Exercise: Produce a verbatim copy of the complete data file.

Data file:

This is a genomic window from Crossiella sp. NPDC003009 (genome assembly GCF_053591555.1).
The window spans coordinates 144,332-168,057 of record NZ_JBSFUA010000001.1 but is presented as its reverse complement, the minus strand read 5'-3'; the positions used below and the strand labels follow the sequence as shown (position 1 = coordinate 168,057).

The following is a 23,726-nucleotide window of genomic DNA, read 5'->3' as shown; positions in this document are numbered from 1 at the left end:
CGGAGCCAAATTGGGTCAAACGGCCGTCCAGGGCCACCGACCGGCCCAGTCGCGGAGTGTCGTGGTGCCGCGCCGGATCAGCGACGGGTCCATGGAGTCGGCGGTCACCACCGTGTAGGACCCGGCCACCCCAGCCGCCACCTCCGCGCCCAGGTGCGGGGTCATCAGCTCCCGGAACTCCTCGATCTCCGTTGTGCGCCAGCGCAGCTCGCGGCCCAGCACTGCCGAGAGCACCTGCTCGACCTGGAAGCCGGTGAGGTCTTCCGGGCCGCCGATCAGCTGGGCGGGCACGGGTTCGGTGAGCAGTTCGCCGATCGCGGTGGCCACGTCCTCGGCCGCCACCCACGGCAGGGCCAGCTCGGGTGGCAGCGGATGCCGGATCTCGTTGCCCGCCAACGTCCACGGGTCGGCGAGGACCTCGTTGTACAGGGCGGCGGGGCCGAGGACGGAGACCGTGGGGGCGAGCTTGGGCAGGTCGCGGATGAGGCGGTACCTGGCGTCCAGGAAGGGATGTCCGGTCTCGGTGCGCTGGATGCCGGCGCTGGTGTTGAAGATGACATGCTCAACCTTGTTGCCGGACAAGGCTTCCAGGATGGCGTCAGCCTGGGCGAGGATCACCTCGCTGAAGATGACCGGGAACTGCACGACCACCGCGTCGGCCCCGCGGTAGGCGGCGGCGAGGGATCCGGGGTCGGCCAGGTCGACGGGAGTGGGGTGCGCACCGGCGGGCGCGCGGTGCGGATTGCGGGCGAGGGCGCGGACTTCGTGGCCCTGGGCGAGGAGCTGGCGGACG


This is a genomic window from Crossiella sp. NPDC003009 (genome assembly GCF_053591555.1).
The window spans coordinates 144,332-168,057 of record NZ_JBSFUA010000001.1 but is presented as its reverse complement, the minus strand read 5'-3'; the positions used below and the strand labels follow the sequence as shown (position 1 = coordinate 168,057).

The following is a 23,726-nucleotide window of genomic DNA, read 5'->3' as shown; positions in this document are numbered from 1 at the left end:
CGGAGCCAAATTGGGTCAAACGGCCGTCCAGGGCCACCGACCGGCCCAGTCGCGGAGTGTCGTGGTGCCGCGCCGGATCAGCGACGGGTCCATGGAGTCGGCGGTCACCACCGTGTAGGACCCGGCCACCCCAGCCGCCACCTCCGCGCCCAGGTGCGGGGTCATCAGCTCCCGGAACTCCTCGATCTCCGTTGTGCGCCAGCGCAGCTCGCGGCCCAGCACTGCCGAGAGCACCTGCTCGACCTGGAAGCCGGTGAGGTCTTCCGGGCCGCCGATCAGCTGGGCGGGCACGGGTTCGGTGAGCAGTTCGCCGATCGCGGTGGCCACGTCCTCGGCCGCCACCCACGGCAGGGCCAGCTCGGGTGGCAGCGGATGCCGGATCTCGTTGCCCGCCAACGTCCACGGGTCGGCGAGGACCTCGTTGTACAGGGCGGCGGGGCCGAGGACGGAGACCGTGGGGGCGAGCTTGGGCAGGTCGCGGATGAGGCGGTACCTGGCGTCCAGGAAGGGATGTCCGGTCTCGGTGCGCTGGATGCCGGCGCTGGTGTTGAAGATGACATGCTCAACCTTGTTGCCGGACAAGGCTTCCAGGATGGCGTCAGCCTGGGCGAGGATCACCTCGCTGAAGATGACCGGGAACTGCACGACCACCGCGTCGGCCCCGCGGTAGGCGGCGGCGAGGGATCCGGGGTCGGCCAGGTCGACGGGAGTGGGGTGCGCACCGGCGGGCGCGCGGTGCGGATTGCGGGCGAGGGCGCGGACTTCGTGGCCCTGGGCGAGGAGCTGGCGGACG